LEWISTON — On July 27, the Maine Sunday Telegram printed an op-ed by State Board of Education Chairman Peter Geiger discussing education reform (“Maine Voices: Nothing sinister in school standards”). However, Mr. Geiger’s piece made broad, unsubstantiated statements.

In 1996, thousands of Mainers collaborated on the state’s education standards, known as the Maine Learning Results. People assume that all the state education commissioners gathered to find commonality among their state education standards, thus resulting in the Common Core State Standards. This scenario sounds logical, but it is not how the Common Core State Standards were developed.

Instead, the National Governors Association and the Council of Chief State School Officers, two D.C. lobbyist groups, drafted the Common Core State Standards. The members were not primarily educators or Mainers. Businesses providing input included College Board, ACT and Achieve – not Maine businesses.

The Maine Department of Education website states that in 2011, the Common Core State Standards replaced the math and English Maine Learning Results. In other words, the work completed by Mainers was deleted, and the finished Common Core document was inserted in its place.

Recently, the Maine Education Association reported major concerns regarding the Common Core State Standards. According to a wire service story published in the Telegram on Sept. 8, 2013, Gov. LePage “disavows” the standards, even though he signed into law a measure to adopt them. When the state’s teachers and governor no longer back education reform, we should pause for further investigation.

The Common Core State Standards are copyrighted and adopted verbatim. Neither a venue for any citizen, including educators or parents, to raise concerns nor a system to remedy faults exists.

Perhaps the creation and previous revisions of the original Maine Learning Results were transparent, but not the drafting and adoption of the Common Core State Standards. Ed Week reported in August 2013 that 62 percent of Americans had not heard of Common Core, including 55 percent of parents of school-age children.

Three years prior to Ed Week’s survey, the Portland Press Herald reported Aug. 31, 2010, that no citizens commented on or attended the hearing regarding the Common Core State Standards. It is ridiculous to tout a public comment period that is merely regulation. While the information was not confidential, it most certainly was not public knowledge. If Mainers were informed on this controversial issue, citizens would have commented. Zero comments represents ignorance, not acceptance.

An April 12, 2010, emergency order allowed then-Maine Education Commissioner Stephen Bowen to adopt the Common Core State Standards, stating it was necessary for the state’s Race to the Top application. Why replace the locally created standards with the Common Core standards instead of investing time for Mainers to improve them – unless we allowed the grant application timetable to dictate practice?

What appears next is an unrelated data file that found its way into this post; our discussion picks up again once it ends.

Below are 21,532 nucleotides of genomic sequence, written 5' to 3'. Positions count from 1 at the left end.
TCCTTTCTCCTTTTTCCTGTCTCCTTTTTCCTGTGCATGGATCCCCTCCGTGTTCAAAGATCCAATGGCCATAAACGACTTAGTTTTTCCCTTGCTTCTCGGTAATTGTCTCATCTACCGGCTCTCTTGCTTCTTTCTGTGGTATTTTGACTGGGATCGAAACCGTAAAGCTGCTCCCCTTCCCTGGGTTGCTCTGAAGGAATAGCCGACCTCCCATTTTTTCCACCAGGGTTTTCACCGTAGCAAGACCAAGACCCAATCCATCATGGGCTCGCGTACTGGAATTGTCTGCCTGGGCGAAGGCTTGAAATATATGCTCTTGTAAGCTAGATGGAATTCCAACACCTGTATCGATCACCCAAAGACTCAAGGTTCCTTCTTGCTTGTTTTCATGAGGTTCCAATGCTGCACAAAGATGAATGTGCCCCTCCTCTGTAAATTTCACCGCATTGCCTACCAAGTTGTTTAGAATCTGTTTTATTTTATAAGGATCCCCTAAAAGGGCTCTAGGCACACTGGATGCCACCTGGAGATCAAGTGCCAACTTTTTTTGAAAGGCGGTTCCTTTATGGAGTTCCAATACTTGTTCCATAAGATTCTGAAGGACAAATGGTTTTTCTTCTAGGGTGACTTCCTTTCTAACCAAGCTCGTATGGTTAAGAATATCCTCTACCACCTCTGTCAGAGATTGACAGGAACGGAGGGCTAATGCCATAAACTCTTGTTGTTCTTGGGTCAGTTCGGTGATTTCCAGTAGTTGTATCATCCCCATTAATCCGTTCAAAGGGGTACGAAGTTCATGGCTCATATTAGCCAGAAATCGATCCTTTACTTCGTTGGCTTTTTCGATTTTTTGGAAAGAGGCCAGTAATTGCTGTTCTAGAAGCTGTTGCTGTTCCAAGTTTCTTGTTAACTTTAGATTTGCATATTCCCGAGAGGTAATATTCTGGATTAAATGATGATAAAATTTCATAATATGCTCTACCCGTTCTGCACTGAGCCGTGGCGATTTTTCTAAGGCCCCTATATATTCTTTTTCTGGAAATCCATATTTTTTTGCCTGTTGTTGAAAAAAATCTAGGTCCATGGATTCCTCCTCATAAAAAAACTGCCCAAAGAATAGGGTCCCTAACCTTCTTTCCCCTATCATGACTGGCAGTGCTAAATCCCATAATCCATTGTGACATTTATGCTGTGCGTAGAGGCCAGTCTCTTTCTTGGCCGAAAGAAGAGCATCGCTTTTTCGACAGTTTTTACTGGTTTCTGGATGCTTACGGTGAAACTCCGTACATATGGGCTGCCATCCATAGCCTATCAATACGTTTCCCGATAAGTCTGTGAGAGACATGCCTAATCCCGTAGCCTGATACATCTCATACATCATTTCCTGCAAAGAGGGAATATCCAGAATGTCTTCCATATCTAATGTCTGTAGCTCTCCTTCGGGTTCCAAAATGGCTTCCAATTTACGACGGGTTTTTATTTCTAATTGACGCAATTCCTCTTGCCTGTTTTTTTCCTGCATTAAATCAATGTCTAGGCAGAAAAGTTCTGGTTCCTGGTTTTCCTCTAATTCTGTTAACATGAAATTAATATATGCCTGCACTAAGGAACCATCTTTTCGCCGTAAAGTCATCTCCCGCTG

And is it coincidence that the law preventing teacher evaluations based on student test scores changed when the Race to the Top application required it? Maine also began rating schools with testing data and created longitudinal databases concurrent with submitting the Race to the Top application. It sure looks like we made a lot of big policy changes based on one grant application.

Maine parents have the legal right to opt their children out of standardized testing. While the new Smarter Balanced test is currently receiving a lot of attention, it will not be the only test our children take.

My child entering kindergarten this fall is expected to sit for three standardized assessments right away. Even though the practice is highly criticized, standardized test scores are used to evaluate teachers, yet these scores reflect little more than the socioeconomic status of the test takers.

Furthermore, high-stakes testing narrows curriculum both in the time available to teach and the individuality teachers and students may express. Covering the issue of high-stakes standardized tests is too large to do here, but visit the website FairTest.org for a wealth of information.

Race to the Top reforms are a state matter. Maine received no Race to the Top funds, so overturning the changes made to submit the grant application results in no penalties.

Mainers who oppose or question the recent reforms – including the Common Core State Standards and associated testing – must speak loud and clear to their local school committees and state elected officials, as well as directly to State Board of Education Chairman Peter Geiger, Education Commissioner Jim Rier and Gov. LePage.

— Special to the Telegram